There was a mass exodus out the doors after McCain left, and the Huffington handlers began desperately trying to coax the press down out of the balcony seats to fill the front rows for the cameras. Nobody was buying that one, and people were straggling out. I stuck around long enough to hear the president of Common Cause blather a little about guns, tobacco and "people of color," and I saw a fairly neat little movie about Camden wherein a bunch of black kids complained about Puerto Ricans, the dope trade and the fact that the government picks up the trash down by the waterfront but not in their neighborhoods. They also cried a little about violence and waking up to gunfire. They seem to think this is government's responsibility, or something white people are somehow responsible for. It was too funny, an overdose of irony on a Sunday afternoon.
I had to split. I went down to Chinatown to pick up my press credentials and then hustled down to the First Union Center (known to locals as the FU Center) to scope out the real action. This convention spectacle is amazing. It took the contractor two months to load in the monstrous complex of media tents and trailers and the indoor stadium layout. It is like nothing I have ever seen before, and it is crawling with feds of every shape, size and description, but mainly Secret Service, all of whom bear a striking resemblance to some newscaster or weatherman from somewhere in the not too distant past.
There will be no spontaneous political gestures here this week. The delegates are getting swag bags that include a "Convention Barbie." I want one. They don't want to give her to me, but I will have her. Convention Barbie will be mine, and I will sing her Dominican love songs as I drive her home from the coronation.
Now, I understand that there are bridges to cross and pools to dip into before that happens. Sunday night there were fireworks and great hopes and expenditures launched into the sky from Camden, of all places, to celebrate the coronation of George W. Bush, his father's son.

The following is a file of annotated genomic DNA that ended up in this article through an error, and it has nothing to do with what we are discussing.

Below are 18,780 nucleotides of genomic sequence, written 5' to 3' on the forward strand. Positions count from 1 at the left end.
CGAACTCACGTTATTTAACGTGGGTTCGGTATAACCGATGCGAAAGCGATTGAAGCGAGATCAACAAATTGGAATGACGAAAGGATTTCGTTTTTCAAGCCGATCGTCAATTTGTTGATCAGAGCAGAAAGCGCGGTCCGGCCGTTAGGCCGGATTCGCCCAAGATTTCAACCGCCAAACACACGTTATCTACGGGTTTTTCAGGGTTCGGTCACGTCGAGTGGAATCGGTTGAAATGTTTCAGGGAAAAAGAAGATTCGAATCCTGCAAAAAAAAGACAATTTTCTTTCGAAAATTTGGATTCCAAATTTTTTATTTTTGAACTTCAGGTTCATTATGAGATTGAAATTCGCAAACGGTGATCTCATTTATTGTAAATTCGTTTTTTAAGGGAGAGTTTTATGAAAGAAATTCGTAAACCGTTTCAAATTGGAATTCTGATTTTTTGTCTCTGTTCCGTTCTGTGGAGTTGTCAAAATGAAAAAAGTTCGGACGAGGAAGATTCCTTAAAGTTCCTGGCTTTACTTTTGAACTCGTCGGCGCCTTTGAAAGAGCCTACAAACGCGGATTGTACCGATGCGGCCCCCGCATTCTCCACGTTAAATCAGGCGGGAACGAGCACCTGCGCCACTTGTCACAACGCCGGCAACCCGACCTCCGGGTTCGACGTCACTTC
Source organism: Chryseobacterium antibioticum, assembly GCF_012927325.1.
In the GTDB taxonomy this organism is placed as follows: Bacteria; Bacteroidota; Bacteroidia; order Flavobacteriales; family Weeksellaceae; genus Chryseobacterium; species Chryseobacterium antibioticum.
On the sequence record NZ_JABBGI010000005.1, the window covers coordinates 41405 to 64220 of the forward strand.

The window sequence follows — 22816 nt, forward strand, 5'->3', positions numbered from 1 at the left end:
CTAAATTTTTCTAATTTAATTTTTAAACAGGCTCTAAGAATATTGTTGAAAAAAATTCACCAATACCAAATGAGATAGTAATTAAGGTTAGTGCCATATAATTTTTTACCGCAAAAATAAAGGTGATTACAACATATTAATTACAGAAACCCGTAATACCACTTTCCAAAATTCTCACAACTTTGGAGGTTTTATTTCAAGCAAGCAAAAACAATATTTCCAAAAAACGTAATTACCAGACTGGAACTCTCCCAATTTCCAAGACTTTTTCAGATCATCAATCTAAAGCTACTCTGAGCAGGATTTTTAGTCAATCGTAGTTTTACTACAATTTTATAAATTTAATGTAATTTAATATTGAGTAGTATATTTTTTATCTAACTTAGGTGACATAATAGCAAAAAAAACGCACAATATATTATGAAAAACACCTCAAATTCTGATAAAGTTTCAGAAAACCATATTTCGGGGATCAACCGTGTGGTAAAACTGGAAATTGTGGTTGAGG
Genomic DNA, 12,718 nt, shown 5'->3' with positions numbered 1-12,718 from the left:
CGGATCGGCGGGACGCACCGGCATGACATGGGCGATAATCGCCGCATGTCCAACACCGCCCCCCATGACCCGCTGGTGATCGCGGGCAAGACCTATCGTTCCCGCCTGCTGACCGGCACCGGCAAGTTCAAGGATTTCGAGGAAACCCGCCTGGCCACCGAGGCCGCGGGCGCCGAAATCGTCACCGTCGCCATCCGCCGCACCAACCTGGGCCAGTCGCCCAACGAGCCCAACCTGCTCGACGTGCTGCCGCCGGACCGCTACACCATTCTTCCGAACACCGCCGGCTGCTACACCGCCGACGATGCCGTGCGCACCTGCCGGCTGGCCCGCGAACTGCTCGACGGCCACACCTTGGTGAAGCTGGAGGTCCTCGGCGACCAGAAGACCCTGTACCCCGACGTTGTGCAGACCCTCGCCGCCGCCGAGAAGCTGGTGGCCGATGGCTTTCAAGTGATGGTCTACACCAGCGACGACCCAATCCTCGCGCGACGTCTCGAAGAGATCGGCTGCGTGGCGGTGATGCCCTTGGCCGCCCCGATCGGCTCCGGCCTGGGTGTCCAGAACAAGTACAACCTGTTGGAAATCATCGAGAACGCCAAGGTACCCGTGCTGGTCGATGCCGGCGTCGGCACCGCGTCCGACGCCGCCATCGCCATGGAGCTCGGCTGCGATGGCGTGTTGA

This summer it all comes together, I can see it. I am walking to L.A., the long way. My traveling companions are the talking heads of the television screen and other shills from Big Media; ghosts and empty shadows, as the song goes. I find my comfort in the company of outlaws. It's a Stephen King novel, it's a Situationist manifesto, and it ends in Vegas. It starts in Philadelphia, with cheese steaks and crank, in the rigid fascist stadium complex where rock 'n' roll sold its soul. It is happening now. I have never vomited on anyone or had anyone vomit on me before. It is some kind of baptism. I saw Elvis today dancing and singing outside the Stewart's Drive-In on Rte. 38 in Cherry Hill, NJ. It was Fat Elvis, the 70s Elvis, the dangerous one. He was wearing a cobalt blue jumpsuit, in keeping with current trends. He was sweating like a pig in the heat and humidity. It starts in Philadelphia, and it goes to L.A. It ends in Vegas, but that's just the aftermath. Nobody really wins this game, not even the house. The best anybody can do is pay attention. That's hard enough, especially with all the noise and the SUVs blocking the view. I'm off to the pool. This week the Republican National Convention convenes in Philadelphia. It's a done deal, what can happen here, what could surprise us now? Place your bets?
Op-Ed: How the U.E.S. Dies
Scrapbook: Imaging at Lenox Hill
Op-Ed: How the U.E.S. Dies
Scrapbook: Imaging at Lenox Hill
Summer in the City